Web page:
How the researcher’s prior conceptions interact with new experiential encounters is of significance to IPA. Heidegger emphasised that rather than bracketing our prior conceptions prior to engaging with participants and the data, we should acknowledge how they consistently reveal themselves throughout the research process.3 Therefore, an IPA researcher needs to be mindful of their own beliefs, perceptions and experiences so that they can enrich their interpretations rather than them being an obstacle to making sense of the participant’s experiences. This is achieved through the art of reflexivity.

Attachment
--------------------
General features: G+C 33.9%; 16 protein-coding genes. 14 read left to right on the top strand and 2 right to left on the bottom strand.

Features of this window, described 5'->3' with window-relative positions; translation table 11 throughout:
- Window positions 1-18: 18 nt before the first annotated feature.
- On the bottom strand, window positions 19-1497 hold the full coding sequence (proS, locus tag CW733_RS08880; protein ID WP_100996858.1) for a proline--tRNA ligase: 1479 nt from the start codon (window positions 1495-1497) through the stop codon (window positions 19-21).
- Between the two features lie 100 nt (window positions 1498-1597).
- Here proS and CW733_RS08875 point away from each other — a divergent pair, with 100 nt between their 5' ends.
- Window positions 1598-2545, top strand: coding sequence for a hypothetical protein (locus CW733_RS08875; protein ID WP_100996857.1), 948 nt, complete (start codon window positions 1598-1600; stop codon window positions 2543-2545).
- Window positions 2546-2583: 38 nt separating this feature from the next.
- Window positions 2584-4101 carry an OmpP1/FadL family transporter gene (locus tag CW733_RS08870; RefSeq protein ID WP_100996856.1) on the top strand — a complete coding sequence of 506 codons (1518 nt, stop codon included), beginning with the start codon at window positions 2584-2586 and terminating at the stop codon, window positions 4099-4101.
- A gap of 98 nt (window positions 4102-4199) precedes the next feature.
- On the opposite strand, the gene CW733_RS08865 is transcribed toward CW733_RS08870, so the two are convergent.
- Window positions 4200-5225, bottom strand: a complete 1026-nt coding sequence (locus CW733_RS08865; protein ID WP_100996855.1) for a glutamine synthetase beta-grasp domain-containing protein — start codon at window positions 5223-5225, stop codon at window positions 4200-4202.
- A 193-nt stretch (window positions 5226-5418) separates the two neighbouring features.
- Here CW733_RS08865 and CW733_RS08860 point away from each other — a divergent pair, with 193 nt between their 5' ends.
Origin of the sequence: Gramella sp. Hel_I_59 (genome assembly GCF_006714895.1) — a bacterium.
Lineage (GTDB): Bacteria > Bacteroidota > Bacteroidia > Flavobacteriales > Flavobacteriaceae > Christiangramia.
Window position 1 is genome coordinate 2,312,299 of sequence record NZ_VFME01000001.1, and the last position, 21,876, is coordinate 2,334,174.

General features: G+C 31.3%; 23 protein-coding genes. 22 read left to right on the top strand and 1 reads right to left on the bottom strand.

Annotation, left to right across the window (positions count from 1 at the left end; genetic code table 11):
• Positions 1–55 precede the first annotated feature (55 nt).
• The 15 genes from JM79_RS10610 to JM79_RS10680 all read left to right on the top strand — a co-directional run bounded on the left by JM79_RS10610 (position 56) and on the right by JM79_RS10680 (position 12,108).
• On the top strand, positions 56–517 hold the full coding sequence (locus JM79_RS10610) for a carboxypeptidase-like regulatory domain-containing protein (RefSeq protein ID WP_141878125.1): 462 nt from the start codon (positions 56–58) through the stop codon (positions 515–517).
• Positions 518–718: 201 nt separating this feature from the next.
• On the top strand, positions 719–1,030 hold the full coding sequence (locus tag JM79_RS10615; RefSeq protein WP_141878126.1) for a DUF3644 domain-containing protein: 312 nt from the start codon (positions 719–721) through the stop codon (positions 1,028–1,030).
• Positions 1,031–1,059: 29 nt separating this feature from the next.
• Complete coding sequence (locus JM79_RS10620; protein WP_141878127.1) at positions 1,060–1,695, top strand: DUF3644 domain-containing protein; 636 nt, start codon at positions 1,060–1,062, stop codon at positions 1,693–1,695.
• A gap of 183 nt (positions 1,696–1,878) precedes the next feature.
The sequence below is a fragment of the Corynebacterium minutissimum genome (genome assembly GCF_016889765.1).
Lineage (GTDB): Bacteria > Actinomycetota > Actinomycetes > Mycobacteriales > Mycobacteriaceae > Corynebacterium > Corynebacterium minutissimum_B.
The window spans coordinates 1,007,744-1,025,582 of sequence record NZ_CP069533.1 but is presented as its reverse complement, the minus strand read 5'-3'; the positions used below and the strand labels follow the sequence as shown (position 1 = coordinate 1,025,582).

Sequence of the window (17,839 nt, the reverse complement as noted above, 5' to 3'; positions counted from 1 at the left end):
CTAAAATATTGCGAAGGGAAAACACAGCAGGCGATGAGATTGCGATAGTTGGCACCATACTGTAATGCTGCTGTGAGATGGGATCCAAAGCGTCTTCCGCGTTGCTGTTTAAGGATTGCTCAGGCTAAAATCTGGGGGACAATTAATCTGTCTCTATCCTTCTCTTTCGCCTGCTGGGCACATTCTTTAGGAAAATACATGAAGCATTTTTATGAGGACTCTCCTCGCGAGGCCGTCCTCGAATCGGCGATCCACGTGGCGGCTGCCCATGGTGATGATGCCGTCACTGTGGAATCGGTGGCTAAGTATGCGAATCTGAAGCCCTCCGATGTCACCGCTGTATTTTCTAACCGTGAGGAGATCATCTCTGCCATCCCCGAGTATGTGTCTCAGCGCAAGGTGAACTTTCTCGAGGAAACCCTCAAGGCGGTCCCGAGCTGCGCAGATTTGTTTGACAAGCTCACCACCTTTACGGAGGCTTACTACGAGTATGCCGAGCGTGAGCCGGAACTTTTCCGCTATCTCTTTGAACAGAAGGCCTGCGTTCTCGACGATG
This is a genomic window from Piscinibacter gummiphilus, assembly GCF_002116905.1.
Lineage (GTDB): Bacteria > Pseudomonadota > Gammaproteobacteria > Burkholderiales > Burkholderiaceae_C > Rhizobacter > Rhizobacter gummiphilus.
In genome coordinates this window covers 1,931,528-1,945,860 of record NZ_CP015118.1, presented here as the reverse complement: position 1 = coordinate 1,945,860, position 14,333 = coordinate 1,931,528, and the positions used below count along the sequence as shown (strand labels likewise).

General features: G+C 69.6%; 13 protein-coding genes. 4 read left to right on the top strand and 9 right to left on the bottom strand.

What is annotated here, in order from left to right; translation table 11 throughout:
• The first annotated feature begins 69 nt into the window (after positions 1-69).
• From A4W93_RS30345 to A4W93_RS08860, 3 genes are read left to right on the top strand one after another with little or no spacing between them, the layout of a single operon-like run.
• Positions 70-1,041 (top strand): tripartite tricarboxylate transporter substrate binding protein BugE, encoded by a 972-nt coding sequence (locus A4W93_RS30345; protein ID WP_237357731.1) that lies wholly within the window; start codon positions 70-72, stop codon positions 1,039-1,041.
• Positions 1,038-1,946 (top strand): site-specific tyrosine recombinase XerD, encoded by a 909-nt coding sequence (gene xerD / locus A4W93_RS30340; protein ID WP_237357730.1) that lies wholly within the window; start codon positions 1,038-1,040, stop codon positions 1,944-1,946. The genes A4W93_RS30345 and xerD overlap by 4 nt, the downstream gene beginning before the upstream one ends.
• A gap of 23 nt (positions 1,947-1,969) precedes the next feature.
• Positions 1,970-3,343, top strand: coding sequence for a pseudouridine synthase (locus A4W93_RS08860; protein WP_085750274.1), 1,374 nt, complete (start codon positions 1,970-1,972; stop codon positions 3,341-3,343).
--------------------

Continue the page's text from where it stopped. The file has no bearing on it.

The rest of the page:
Reflexivity is the process of ‘being aware’ and bringing to light how the researcher influences the research process.6 A range of reflexive practices exist for different methodological positions.6 IPA draws on intersubjective reflexivity, an approach that aims to unravel the dynamic that exist within the researcher–participant relationship.7 The double hermeneutic dynamic central to IPA is also of relevance when considering the beliefs, thoughts and attitudes that may interplay between the researcher and researched. For example, commonalities and disparities between the participant/s and researcher may reveal themselves as the experiential account is explored and subsequently influence the analysis of the account/s. Likewise, pre-existing roles may influence perceptions, particularly if participant/s and researcher were familiar with one another prior to engaging in research activity. This can be particularly relevant if the researcher has a dual role of researcher and health professional.7 Engaging in the art of reflexivity facilitates IPA researchers to strengthen the adequacy and ethical quality of their research, not least through acknowledging their own biographies and prior conceptions, and the manner in which they influence the research process.7